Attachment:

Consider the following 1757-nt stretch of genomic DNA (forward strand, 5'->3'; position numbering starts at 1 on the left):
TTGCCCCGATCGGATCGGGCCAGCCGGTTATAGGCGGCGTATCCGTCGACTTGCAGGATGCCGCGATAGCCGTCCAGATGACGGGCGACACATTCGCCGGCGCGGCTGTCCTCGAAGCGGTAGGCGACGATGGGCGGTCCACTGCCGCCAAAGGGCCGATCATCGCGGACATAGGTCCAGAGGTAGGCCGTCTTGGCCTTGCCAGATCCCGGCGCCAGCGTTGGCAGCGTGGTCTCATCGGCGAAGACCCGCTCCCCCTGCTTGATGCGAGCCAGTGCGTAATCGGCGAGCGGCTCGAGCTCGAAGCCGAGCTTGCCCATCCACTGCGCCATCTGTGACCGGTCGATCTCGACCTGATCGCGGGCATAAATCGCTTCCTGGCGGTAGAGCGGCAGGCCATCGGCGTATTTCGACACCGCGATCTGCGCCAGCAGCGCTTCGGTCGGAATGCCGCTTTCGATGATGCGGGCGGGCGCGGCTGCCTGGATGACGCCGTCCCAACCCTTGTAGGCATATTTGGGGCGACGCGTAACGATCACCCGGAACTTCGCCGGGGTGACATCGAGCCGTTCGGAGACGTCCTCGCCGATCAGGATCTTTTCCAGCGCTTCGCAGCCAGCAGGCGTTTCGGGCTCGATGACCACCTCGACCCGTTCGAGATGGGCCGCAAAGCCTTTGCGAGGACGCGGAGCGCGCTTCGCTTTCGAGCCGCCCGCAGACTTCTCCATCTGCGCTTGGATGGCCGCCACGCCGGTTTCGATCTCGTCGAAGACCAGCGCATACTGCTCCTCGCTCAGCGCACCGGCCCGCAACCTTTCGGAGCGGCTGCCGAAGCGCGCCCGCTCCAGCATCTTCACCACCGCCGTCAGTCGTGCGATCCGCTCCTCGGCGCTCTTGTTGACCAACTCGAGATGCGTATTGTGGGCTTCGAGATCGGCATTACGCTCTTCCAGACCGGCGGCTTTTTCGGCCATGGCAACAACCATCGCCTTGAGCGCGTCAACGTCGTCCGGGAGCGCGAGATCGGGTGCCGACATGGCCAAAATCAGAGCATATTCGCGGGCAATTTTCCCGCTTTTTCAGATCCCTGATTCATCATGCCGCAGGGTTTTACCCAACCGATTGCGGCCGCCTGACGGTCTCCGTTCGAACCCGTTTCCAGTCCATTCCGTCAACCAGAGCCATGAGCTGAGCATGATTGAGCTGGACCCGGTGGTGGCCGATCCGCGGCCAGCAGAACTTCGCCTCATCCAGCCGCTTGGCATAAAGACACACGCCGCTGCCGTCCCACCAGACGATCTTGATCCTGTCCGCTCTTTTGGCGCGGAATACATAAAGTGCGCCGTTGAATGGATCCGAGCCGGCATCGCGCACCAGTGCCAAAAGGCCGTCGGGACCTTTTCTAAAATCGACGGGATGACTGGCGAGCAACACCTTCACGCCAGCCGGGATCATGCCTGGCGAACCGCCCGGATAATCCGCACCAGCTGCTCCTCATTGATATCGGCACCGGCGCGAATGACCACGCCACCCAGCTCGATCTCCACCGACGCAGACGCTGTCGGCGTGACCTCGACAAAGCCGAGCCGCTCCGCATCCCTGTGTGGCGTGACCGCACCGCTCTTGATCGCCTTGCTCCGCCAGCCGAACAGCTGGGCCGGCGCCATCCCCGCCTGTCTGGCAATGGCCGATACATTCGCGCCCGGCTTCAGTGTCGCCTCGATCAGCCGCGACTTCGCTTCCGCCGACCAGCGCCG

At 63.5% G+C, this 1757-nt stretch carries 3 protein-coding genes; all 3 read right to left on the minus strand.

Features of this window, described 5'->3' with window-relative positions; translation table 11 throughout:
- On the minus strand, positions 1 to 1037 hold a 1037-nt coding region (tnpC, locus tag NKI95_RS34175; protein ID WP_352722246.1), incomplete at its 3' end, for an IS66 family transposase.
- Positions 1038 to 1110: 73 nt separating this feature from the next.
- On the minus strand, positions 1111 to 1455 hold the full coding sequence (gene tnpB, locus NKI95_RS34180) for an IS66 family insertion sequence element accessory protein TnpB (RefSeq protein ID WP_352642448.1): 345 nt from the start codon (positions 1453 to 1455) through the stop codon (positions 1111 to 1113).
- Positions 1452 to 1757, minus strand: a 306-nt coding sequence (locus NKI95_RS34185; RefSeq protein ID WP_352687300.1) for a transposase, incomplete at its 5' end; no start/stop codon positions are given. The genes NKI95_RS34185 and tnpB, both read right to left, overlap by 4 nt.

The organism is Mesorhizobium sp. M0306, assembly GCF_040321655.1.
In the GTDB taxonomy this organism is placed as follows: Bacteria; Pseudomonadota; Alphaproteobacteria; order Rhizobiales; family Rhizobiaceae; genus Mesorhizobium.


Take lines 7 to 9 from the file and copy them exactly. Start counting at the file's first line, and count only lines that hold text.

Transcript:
- On the minus strand, positions 1111 to 1455 hold the full coding sequence (gene tnpB, locus NKI95_RS34180) for an IS66 family insertion sequence element accessory protein TnpB (RefSeq protein ID WP_352642448.1): 345 nt from the start codon (positions 1453 to 1455) through the stop codon (positions 1111 to 1113).
- Positions 1452 to 1757, minus strand: a 306-nt coding sequence (locus NKI95_RS34185; RefSeq protein ID WP_352687300.1) for a transposase, incomplete at its 5' end; no start/stop codon positions are given. The genes NKI95_RS34185 and tnpB, both read right to left, overlap by 4 nt.

The organism is Mesorhizobium sp. M0306, assembly GCF_040321655.1.